hackney

[hak-nee]
noun, plural hackneys.
1.
Also called hackney coach. a carriage or coach for hire; cab.
2.
a trotting horse used for drawing a light carriage or the like.
3.
a horse used for ordinary riding or driving.
4.
(initial capital letter) one of an English breed of horses having a high-stepping gait.
adjective
5.
let out, employed, or done for hire.
verb (used with object)
6.
to make trite, common, or stale by frequent use.
7.
to use as a hackney.

Origin:
1300–50; Middle English hakeney, special use of placename Hackney, Middlesex, England

hackneyism, noun
Dictionary.com Unabridged

Hackney

[hak-nee]
noun
a borough of Greater London, England.
Dictionary.com Unabridged
Based on the Random House Dictionary, © Random House, Inc. 2014.
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Collins
World English Dictionary
hackney (ˈhæknɪ)
 
n
1.  a compact breed of harness horse with a high-stepping trot
2.  a.  a coach or carriage that is for hire
 b.  (as modifier): a hackney carriage
3.  a popular term for hack
 
vb
4.  (tr; usually passive) to make commonplace and banal by too frequent use
 
[C14: probably after Hackney, where horses were formerly raised; sense 4 meaning derives from the allusion to a weakened hired horse]
 
'hackneyism
 
n

Hackney (ˈhæknɪ)
 
n
a borough of NE Greater London: formed in 1965 from the former boroughs of Shoreditch, Stoke Newington, and Hackney; nearby are Hackney Marshes, the largest recreation ground in London. Pop: 208 400 (2003 est). Area: 19 sq km (8 sq miles)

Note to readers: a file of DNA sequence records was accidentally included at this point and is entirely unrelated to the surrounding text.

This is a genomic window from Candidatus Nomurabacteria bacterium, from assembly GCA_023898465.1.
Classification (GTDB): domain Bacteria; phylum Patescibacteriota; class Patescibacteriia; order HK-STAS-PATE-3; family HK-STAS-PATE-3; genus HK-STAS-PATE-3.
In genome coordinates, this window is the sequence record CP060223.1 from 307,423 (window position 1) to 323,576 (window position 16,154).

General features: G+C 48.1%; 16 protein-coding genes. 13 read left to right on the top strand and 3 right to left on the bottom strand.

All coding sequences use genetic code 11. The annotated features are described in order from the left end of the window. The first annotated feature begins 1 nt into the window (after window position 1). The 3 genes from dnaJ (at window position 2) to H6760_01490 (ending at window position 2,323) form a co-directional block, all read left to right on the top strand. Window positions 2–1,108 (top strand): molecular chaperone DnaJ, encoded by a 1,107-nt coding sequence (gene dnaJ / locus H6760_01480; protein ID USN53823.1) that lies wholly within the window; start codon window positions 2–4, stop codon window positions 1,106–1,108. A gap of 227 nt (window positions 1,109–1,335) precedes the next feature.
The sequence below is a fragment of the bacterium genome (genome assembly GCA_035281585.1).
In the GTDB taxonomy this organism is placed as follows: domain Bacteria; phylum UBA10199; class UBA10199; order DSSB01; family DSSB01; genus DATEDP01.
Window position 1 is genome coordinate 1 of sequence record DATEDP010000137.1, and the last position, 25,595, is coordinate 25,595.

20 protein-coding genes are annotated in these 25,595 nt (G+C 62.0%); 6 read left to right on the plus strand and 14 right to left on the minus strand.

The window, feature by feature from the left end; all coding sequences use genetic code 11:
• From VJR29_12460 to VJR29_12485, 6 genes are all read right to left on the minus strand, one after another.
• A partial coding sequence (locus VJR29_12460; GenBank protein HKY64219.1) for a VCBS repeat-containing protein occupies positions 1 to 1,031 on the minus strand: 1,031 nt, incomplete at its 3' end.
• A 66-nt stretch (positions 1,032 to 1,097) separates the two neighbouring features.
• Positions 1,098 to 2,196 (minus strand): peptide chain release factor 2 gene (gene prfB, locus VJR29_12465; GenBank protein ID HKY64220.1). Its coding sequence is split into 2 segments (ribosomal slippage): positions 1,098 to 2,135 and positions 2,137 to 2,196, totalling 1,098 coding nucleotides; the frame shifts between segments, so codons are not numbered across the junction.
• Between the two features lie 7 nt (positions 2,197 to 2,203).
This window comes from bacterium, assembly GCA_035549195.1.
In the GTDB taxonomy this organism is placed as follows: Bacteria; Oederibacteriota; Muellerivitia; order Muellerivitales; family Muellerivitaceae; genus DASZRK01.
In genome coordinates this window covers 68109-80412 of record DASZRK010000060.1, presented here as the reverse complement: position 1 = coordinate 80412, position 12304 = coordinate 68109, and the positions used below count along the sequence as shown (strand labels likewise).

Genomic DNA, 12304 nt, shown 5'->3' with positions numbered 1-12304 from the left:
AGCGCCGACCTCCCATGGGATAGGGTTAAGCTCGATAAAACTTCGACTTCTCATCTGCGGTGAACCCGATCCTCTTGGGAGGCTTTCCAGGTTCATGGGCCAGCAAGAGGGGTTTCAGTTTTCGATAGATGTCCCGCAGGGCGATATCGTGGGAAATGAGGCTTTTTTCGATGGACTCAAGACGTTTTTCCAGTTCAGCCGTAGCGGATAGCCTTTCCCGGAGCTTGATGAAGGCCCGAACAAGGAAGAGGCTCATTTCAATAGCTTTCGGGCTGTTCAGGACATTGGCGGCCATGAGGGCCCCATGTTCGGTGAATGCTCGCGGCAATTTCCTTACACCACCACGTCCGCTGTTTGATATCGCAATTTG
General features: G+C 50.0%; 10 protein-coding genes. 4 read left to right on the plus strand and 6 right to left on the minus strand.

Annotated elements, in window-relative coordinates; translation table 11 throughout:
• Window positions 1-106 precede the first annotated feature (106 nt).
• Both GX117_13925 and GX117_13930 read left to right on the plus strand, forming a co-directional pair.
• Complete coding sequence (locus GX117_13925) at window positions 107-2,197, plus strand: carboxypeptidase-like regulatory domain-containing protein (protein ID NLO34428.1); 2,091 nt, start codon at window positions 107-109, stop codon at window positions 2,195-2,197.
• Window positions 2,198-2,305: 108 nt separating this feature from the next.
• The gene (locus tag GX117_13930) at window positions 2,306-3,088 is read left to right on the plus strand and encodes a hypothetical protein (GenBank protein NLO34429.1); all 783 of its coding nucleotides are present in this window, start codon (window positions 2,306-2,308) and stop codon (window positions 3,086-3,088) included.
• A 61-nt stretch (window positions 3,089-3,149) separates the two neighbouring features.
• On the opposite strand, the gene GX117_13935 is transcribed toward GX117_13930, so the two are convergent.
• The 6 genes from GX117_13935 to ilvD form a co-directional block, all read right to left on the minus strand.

Collins English Dictionary - Complete & Unabridged 10th Edition
2009 © William Collins Sons & Co. Ltd. 1979, 1986 © HarperCollins
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Etymonline
Word Origin & History

hackney
c.1300, see hack (2).
Online Etymology Dictionary, © 2010 Douglas Harper
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Encyclopedia Britannica
Encyclopedia

hackney

inner borough of London, in the historic county of Middlesex. Hackney lies north of the City of London and Tower Hamlets, and its eastern boundary is the River Lea. It was created a borough in 1965 by the amalgamation of the former metropolitan boroughs of Shoreditch, Hackney, and Stoke Newington. Hackney includes areas and historic villages such as (from north to south) Stoke Newington, Upper Clapton, Lea Bridge, Lower Clapton, Dalston, Homerton, Hackney Wick, Hackney, Kingsland, Haggerston, Hoxton, and Shoreditch. Shoreditch, near the City, is industrial and commercial in character, whereas the rest of Hackney is largely residential with pockets of industry, notably along the Lea valley.

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Encyclopedia Britannica, 2008. Encyclopedia Britannica Online.
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